Bryan Lydick, New CEO of the Redwood Area Hospital, got into healthcare administration from an unusual perspective for a hospital CEO — from getting actual day-to-day experience working with patients.
“I have a clinical background in cardiac rehab, as an exercise specialist,” Lydick said. “I was actually out working on the floor with patients — and I wanted to do more.”
Lydick started at the Redwood Area Hospital on June 3, and has spent the last month settling in.
Lydick said when he was being interviewed, he chose Redwood Falls because of “the wow factor. Redwood really stood out. This facility is phenomenal in the way it really focuses on the patient. My family toured the facility here, and said, ‘Wow!
“We’ve been a Redwood Falls family for four days,” said Lydick on Wednesday, July 10. “We’ve been enjoying the community assets. My son has already signed up for football.”
Lydick and his wife, Nicole, have three children: 13-year-old Samantha, 11-year-old Mackenzie, and six-year-old Brode.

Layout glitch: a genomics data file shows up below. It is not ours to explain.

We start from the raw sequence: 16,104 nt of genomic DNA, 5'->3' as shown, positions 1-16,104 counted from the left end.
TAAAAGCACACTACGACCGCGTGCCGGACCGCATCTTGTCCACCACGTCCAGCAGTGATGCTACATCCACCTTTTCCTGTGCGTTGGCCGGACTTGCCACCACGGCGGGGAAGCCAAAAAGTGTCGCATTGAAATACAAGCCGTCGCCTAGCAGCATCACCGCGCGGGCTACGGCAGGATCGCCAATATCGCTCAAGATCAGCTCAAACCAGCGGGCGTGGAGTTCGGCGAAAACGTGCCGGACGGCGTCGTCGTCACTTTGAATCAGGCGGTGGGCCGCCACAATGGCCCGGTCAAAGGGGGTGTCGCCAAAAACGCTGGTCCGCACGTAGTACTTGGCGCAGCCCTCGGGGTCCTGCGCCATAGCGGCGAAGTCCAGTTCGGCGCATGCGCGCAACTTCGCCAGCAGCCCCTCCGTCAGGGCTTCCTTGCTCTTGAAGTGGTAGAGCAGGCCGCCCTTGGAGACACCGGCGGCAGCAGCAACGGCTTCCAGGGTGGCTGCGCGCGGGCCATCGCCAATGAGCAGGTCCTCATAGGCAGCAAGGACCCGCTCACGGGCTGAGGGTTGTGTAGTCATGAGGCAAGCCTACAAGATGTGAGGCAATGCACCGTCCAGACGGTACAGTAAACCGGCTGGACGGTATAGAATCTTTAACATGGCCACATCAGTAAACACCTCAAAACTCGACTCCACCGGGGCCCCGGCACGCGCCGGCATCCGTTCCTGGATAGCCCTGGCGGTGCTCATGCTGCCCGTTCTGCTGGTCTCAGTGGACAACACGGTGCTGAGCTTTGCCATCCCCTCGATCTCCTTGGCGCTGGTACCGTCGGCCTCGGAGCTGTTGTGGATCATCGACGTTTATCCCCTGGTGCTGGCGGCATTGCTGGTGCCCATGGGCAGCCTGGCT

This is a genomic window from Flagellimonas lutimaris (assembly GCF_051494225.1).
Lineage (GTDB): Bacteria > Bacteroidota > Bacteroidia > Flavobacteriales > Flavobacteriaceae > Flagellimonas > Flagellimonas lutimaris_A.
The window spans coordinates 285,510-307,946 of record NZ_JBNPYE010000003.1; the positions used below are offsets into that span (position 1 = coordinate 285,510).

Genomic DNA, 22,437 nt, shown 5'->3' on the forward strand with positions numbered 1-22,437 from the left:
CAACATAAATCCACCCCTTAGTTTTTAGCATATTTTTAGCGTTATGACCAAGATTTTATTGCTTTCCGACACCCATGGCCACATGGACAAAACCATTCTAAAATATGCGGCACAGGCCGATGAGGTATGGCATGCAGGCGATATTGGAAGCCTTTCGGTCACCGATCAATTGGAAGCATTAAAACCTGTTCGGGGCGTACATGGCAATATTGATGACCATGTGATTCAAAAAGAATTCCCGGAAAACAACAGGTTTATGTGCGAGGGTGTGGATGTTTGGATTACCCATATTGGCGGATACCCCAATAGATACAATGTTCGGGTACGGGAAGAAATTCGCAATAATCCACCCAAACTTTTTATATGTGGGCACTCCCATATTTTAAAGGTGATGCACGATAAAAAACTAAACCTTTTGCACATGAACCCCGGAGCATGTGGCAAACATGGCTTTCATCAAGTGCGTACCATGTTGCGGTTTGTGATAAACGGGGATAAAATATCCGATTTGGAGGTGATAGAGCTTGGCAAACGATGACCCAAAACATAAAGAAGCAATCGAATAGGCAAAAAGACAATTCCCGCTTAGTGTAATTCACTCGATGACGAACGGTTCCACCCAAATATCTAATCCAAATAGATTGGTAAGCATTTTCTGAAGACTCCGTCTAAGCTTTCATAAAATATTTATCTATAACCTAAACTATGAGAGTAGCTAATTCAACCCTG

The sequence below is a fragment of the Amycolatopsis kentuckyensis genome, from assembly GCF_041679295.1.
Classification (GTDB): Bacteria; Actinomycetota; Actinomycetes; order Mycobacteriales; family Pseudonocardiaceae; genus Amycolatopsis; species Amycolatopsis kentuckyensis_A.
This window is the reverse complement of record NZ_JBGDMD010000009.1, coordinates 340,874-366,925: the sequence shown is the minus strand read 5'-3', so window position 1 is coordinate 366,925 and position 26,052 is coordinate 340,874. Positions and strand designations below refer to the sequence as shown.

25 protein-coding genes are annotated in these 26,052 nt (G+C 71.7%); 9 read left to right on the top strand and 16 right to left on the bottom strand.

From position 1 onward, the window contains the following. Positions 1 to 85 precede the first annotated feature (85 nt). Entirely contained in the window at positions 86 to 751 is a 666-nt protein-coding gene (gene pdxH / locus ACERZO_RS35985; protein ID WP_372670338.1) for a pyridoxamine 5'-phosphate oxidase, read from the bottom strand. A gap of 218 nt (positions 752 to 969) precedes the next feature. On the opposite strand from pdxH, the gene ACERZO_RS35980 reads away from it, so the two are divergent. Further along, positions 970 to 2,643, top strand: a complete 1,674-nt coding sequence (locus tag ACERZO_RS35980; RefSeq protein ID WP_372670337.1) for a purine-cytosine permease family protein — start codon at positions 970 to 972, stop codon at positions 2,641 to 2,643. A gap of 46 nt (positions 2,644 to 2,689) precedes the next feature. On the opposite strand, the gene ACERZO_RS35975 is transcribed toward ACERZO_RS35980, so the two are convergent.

Lydick hails from a small town in north central Michigan, and graduated from a high school class of 80. He knows all about the challenges and opportunities of living in a rural community.
“I have a passion for rural facilities, for rural healthcare,” said Lydick. “Small hospitals have an ability to have a larger impact on a community’s health. When a physician retires and leaves a large metro facility, it leaves no ripple effects. When a physician leaves a small hospital, the community feels it.”
Before moving to Redwood, Lydick was Chief Business Development Officer at Mercy Hospital Cadillac and Mercy Hospital Grayling in northern Michigan.
Lydick received his bachelor’s degree in Health Promotion and Rehabilitation from Central Michigan University and a Masters degree in Health Care Administration from the University of Minnesota- School of Public Health.
Lydick said one of the biggest immediate challenges the Redwood Area Hospital faces is an upcoming reduction in the way Blue Cross / Blue Shield makes payments.
“It will be about $800,000 a year,” said Lydick, who added the hospital plans to reorganize as much as possible rather than cut services.
Lydick spent his first month getting to know the staff and facility.
“The learning curve comes down to getting to know a new culture, a new organization,” he said.
“I’ve been spending a lot of time applauding and saying thank you to the staff — I can’t heal anyone in this (the CEO’s) office.”